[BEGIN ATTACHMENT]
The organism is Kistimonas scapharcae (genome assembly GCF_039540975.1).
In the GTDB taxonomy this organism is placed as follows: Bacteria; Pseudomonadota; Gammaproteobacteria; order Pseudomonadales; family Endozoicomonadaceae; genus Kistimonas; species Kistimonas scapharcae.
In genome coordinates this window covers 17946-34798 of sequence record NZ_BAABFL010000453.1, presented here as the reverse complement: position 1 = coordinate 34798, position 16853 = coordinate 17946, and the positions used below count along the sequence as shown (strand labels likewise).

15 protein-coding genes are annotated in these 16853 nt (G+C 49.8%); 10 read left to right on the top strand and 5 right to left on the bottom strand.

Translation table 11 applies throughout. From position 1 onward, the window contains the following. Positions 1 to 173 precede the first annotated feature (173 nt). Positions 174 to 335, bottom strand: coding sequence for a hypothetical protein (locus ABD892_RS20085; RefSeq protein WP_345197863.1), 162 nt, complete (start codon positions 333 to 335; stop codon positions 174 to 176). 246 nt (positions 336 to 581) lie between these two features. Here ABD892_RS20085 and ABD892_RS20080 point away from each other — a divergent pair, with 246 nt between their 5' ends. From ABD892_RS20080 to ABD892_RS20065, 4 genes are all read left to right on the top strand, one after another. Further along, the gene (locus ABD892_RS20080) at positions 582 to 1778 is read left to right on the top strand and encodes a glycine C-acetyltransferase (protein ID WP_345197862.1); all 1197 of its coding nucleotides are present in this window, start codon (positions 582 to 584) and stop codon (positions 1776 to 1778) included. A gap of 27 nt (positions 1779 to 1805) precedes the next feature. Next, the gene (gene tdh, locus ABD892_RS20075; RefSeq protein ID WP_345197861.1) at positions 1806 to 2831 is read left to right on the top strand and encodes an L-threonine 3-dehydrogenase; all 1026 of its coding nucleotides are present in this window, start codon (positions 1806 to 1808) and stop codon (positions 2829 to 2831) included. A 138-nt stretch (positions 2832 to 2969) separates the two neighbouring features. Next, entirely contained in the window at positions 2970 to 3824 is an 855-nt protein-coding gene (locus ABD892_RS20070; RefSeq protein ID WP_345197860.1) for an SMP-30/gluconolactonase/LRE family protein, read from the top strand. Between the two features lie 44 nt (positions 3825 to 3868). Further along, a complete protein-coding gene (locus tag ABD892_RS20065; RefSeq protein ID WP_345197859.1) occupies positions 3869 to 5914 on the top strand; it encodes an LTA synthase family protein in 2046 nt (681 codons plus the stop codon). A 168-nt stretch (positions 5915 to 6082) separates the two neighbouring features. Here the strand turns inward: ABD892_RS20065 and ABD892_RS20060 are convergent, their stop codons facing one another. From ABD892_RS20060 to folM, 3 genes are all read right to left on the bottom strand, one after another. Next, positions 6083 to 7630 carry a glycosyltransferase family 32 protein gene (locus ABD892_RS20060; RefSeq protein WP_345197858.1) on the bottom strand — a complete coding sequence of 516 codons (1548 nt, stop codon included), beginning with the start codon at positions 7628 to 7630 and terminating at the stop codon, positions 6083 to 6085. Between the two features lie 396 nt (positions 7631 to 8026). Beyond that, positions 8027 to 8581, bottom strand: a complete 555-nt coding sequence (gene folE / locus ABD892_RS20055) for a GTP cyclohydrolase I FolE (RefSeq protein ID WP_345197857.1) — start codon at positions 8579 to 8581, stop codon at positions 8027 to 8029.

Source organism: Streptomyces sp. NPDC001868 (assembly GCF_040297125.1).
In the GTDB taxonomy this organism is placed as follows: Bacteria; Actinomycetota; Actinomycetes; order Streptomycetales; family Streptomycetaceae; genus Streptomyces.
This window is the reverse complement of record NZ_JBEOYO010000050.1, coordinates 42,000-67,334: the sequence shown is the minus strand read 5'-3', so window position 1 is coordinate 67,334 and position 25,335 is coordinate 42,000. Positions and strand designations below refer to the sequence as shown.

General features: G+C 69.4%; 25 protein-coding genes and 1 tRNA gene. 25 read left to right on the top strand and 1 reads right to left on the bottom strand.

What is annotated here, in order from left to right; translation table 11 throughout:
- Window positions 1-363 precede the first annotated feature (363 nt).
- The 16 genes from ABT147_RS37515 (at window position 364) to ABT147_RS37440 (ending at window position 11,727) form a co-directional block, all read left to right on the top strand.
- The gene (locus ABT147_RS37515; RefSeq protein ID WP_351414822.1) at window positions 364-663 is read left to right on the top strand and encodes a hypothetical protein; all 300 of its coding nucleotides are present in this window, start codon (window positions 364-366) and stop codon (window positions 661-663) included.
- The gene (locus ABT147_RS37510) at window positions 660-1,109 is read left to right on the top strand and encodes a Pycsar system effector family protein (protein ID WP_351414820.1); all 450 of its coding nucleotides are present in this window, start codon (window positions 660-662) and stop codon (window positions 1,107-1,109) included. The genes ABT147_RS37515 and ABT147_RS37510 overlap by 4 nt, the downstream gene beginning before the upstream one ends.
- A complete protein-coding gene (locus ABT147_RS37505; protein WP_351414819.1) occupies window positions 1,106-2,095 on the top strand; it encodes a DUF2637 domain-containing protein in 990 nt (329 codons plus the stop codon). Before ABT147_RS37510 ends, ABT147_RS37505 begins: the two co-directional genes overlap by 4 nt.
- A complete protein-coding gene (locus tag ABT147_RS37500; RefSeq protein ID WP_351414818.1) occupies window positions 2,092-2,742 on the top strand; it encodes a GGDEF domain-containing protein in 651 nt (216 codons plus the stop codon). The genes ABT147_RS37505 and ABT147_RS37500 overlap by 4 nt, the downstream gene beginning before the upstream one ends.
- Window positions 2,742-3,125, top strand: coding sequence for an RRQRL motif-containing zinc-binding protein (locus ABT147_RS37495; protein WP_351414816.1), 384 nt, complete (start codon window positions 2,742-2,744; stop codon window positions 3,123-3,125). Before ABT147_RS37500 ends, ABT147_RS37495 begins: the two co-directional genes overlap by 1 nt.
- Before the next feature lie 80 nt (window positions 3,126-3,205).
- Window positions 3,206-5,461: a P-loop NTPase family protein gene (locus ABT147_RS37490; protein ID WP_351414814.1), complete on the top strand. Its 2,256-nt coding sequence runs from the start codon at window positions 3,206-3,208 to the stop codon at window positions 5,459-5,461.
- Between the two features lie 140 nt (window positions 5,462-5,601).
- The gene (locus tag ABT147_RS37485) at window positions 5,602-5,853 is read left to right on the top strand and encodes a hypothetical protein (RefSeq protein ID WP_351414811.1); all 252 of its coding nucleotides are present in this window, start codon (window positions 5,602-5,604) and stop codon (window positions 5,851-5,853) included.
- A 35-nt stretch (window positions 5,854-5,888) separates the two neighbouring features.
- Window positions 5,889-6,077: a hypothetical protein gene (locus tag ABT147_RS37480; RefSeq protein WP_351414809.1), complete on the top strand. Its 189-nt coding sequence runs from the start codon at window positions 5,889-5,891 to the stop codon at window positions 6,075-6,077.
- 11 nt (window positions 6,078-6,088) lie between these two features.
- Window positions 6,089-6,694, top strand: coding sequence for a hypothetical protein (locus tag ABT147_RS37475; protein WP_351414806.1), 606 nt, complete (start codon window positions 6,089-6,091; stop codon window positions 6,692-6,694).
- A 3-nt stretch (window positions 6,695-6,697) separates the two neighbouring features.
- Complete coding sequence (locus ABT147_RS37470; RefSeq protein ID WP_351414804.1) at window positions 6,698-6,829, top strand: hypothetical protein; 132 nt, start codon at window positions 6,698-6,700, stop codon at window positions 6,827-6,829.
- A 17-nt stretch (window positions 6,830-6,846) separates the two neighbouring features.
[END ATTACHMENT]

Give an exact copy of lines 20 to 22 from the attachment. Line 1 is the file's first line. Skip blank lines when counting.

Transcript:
- Between the two features lie 140 nt (window positions 5,462-5,601).
- The gene (locus tag ABT147_RS37485) at window positions 5,602-5,853 is read left to right on the top strand and encodes a hypothetical protein (RefSeq protein ID WP_351414811.1); all 252 of its coding nucleotides are present in this window, start codon (window positions 5,602-5,604) and stop codon (window positions 5,851-5,853) included.
- A 35-nt stretch (window positions 5,854-5,888) separates the two neighbouring features.